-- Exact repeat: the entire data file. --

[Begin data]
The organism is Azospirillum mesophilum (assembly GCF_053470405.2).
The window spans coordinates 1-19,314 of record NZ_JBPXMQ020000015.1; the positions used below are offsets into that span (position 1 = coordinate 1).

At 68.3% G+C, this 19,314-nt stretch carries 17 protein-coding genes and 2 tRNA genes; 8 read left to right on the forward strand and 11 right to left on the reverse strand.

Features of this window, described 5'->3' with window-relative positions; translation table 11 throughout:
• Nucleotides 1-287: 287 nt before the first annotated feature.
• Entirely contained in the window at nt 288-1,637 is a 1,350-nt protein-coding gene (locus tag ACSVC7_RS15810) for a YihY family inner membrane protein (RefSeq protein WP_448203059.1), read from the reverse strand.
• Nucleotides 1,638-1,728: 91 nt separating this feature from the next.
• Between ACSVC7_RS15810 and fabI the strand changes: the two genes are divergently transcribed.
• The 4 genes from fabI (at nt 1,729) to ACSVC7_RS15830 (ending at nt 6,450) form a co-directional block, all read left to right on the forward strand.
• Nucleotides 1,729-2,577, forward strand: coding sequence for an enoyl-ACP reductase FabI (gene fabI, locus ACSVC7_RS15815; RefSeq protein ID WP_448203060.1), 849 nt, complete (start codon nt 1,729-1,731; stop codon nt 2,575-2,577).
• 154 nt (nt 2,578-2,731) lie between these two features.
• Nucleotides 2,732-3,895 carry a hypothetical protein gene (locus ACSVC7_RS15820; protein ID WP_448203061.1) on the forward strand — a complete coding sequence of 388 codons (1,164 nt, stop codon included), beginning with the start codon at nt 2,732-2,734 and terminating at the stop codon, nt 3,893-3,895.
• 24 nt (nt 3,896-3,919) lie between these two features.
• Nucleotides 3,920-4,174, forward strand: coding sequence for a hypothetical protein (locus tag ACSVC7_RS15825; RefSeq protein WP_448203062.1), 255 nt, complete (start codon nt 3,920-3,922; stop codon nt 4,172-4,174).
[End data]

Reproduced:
The organism is Azospirillum mesophilum (assembly GCF_053470405.2).
The window spans coordinates 1-19,314 of record NZ_JBPXMQ020000015.1; the positions used below are offsets into that span (position 1 = coordinate 1).

At 68.3% G+C, this 19,314-nt stretch carries 17 protein-coding genes and 2 tRNA genes; 8 read left to right on the forward strand and 11 right to left on the reverse strand.

Features of this window, described 5'->3' with window-relative positions; translation table 11 throughout:
• Nucleotides 1-287: 287 nt before the first annotated feature.
• Entirely contained in the window at nt 288-1,637 is a 1,350-nt protein-coding gene (locus tag ACSVC7_RS15810) for a YihY family inner membrane protein (RefSeq protein WP_448203059.1), read from the reverse strand.
• Nucleotides 1,638-1,728: 91 nt separating this feature from the next.
• Between ACSVC7_RS15810 and fabI the strand changes: the two genes are divergently transcribed.
• The 4 genes from fabI (at nt 1,729) to ACSVC7_RS15830 (ending at nt 6,450) form a co-directional block, all read left to right on the forward strand.
• Nucleotides 1,729-2,577, forward strand: coding sequence for an enoyl-ACP reductase FabI (gene fabI, locus ACSVC7_RS15815; RefSeq protein ID WP_448203060.1), 849 nt, complete (start codon nt 1,729-1,731; stop codon nt 2,575-2,577).
• 154 nt (nt 2,578-2,731) lie between these two features.
• Nucleotides 2,732-3,895 carry a hypothetical protein gene (locus ACSVC7_RS15820; protein ID WP_448203061.1) on the forward strand — a complete coding sequence of 388 codons (1,164 nt, stop codon included), beginning with the start codon at nt 2,732-2,734 and terminating at the stop codon, nt 3,893-3,895.
• 24 nt (nt 3,896-3,919) lie between these two features.
• Nucleotides 3,920-4,174, forward strand: coding sequence for a hypothetical protein (locus tag ACSVC7_RS15825; RefSeq protein WP_448203062.1), 255 nt, complete (start codon nt 3,920-3,922; stop codon nt 4,172-4,174).